Hubbard suffered a severe stroke on January 16, 1986. He realized his days were numbered, and he wrote a new will. He then died in the Blue Bird mobile home on Friday, January 24. Pat Broecker, one of the few people who knew Hubbard’s address, guided a group of the church’s senior executives to the hideout. They arrived at about four o’clock in the morning.

At 7:30 Saturday morning, Earle Cooley, a church attorney, contacted the mortuary in San Luis Obispo and demanded an immediate cremation. However, the mortuary’s owner – uncomfortable with quick cremation of a celebrity – notified the coroner. The coroner ordered an autopsy. Scientologists are generally indifferent about what happens to bodies after a believer dies, and the church does not prohibit autopsies. Nonetheless, Cooley produced a document signed by Hubbard on January 20 in which Hubbard stated that an autopsy would violate his religious beliefs.

The coroner fingerprinted the body, took a blood sample and then acquiesced to the cremation. Although Scientologists strongly oppose the use of “psych drugs,” Hubbard’s toxicology report revealed that he had taken Vistaril, an anti-anxiety drug. The death certificate stated that the cause of death was “cerebral vascular accident.”

On Sunday, a funeral director scattered Hubbard’s ashes in the Pacific.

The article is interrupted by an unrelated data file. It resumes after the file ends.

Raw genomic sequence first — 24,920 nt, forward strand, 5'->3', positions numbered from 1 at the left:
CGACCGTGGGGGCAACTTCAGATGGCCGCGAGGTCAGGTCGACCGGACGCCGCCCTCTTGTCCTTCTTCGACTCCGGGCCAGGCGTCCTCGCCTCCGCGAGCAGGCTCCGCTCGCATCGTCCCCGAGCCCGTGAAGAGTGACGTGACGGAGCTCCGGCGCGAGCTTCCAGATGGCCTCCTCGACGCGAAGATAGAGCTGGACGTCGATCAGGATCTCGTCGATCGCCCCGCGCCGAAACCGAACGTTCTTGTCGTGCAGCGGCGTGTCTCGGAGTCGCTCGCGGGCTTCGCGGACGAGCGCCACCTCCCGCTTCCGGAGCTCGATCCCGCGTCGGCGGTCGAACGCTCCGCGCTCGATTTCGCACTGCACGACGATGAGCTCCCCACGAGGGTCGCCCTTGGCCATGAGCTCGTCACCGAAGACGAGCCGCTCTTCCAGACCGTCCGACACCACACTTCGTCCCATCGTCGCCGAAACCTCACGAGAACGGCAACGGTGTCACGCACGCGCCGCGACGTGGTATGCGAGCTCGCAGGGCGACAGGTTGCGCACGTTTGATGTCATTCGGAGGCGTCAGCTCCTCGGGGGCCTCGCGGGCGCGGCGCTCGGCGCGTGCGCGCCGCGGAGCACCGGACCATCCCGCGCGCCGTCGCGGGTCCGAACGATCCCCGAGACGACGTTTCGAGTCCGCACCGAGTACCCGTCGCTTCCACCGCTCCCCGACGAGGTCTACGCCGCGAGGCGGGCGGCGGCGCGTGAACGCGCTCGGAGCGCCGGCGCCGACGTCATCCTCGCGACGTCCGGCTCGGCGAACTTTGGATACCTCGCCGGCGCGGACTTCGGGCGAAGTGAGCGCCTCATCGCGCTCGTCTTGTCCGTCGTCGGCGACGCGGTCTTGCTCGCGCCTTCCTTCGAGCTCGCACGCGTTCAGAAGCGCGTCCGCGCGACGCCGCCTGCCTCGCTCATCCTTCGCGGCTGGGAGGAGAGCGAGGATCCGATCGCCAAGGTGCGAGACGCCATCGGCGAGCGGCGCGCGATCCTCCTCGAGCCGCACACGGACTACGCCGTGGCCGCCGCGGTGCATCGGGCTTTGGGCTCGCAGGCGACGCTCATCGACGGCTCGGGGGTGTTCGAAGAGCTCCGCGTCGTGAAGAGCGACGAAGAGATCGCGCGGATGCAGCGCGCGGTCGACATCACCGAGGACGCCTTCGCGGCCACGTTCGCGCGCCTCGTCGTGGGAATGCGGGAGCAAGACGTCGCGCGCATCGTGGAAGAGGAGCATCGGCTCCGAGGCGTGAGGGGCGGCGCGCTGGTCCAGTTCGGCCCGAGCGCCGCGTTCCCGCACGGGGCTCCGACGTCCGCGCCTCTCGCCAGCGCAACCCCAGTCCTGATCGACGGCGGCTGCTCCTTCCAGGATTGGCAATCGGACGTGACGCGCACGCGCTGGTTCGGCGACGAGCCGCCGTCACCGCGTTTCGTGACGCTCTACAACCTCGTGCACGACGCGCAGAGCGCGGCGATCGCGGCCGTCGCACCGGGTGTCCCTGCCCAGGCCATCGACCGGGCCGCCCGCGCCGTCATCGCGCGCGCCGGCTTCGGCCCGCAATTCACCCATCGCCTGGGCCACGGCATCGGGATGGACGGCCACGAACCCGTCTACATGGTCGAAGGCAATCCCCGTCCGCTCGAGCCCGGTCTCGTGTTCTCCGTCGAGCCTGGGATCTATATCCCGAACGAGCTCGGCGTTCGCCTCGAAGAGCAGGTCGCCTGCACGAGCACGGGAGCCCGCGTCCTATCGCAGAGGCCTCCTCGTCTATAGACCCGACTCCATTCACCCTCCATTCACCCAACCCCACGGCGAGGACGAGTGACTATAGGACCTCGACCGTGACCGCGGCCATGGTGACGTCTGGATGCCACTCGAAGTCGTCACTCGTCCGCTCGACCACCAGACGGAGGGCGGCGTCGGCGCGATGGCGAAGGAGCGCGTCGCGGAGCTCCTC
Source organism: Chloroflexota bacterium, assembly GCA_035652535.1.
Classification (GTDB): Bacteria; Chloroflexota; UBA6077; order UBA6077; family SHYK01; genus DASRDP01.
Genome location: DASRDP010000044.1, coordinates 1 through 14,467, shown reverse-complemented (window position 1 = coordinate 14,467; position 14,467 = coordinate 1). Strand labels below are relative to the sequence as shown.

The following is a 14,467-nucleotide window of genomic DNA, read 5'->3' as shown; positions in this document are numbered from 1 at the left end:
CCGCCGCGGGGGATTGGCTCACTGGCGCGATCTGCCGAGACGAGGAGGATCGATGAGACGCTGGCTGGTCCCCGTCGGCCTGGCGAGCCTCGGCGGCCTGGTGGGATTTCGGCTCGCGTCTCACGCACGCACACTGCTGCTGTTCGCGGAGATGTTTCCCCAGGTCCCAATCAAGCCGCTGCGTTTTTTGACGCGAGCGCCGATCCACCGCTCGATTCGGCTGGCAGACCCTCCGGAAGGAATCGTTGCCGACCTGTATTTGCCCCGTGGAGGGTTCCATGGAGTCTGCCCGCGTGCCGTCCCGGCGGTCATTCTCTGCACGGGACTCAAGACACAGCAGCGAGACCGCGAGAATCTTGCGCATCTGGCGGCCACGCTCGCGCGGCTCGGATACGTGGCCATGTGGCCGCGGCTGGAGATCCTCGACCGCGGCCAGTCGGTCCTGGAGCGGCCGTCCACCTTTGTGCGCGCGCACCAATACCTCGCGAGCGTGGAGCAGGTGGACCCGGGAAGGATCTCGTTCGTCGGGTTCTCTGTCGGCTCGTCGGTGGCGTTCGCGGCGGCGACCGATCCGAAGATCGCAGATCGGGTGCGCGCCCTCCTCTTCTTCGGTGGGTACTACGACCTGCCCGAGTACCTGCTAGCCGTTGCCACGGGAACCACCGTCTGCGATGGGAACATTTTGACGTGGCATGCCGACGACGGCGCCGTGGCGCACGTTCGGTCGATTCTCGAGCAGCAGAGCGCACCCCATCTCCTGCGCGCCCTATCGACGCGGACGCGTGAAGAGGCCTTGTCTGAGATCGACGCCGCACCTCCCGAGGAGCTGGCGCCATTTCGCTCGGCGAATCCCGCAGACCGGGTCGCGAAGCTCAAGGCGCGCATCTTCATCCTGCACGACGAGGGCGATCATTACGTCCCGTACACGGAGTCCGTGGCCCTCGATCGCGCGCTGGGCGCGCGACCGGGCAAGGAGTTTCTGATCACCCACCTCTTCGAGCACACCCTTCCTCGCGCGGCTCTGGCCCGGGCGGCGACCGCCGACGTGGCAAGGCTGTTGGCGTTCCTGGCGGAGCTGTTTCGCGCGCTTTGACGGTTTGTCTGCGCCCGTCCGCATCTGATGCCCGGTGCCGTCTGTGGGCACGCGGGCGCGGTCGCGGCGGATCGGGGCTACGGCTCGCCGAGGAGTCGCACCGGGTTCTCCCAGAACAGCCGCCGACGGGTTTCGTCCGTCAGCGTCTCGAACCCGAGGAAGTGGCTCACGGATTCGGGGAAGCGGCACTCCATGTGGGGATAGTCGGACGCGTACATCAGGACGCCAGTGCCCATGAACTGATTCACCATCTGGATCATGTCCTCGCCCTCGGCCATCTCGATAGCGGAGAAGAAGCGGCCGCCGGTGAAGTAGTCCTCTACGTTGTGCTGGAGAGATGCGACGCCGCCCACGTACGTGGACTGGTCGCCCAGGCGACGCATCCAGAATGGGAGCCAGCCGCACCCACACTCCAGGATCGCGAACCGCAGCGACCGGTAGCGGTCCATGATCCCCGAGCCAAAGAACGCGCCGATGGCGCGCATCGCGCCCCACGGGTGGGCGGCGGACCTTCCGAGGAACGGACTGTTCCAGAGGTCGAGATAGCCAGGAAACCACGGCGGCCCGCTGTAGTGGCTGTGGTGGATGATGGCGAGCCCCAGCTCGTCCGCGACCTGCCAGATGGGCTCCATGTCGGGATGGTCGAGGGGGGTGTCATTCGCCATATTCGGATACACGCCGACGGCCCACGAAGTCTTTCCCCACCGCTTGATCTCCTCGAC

On Monday, more than 2,000 Scientologists went to the Hollywood Palladium to hear a special announcement. David Miscavige, the church’s eventual leader, appeared on stage wearing the blue uniform of Sea Org, an elite organization of the church’s top echelon.

You can read a transcript and watch the announcement by clicking here. The video is more than an hour long, but – after about three minutes of trumpet fanfare – Miscavige gets to the point in the first ten minutes. Miscavige explained how Hubbard had been conducting “OT research” and:

He has now moved on to his next OT…level of OT research. This level is beyond anything any one of us ever imagined. This level is in fact done in an exterior state. Meaning, that it is done completely exterior from the body. At this level of OT, the body is nothing more than an impediment, an encumbrance to any further gain as an OT. Thus…Thus, at 2000 hours Friday, the 24th of January, A.D. 36 [36 years “after Dianetics”], L. Ron Hubbard discarded the body he had used in this lifetime for 74 years, 10 months, and 11 days.

Miscavige finished his announcement, and the audience erupted into thunderous applause and cheering, which lasted five minutes. Miscavige then called Cooley onto the stage to corroborate his story. Cooley explained, “The body of L. Ron Hubbard was sound and strong, and fully capable of serving this mighty thetan for many years, had that suited his purposes.”

The official Scientology website now states that LRH passed away in 1986 and is no longer alive. They also maintain a $10‑million mansion that Hubbard will supposedly occupy after his reincarnation. At present, Hubbard is still dead, and the church still makes beaucoup bucks from auditing.

[1] Lawrence Wright, Going Clear; Scientology, Hollywood, & the Prison of Belief 16 (Alfred A. Knopf 2013).

[2] Unless stated otherwise, I summarized the following discussion from pages 181-84 of  Going Clear; Scientology, Hollywood, & the Prison of Belief .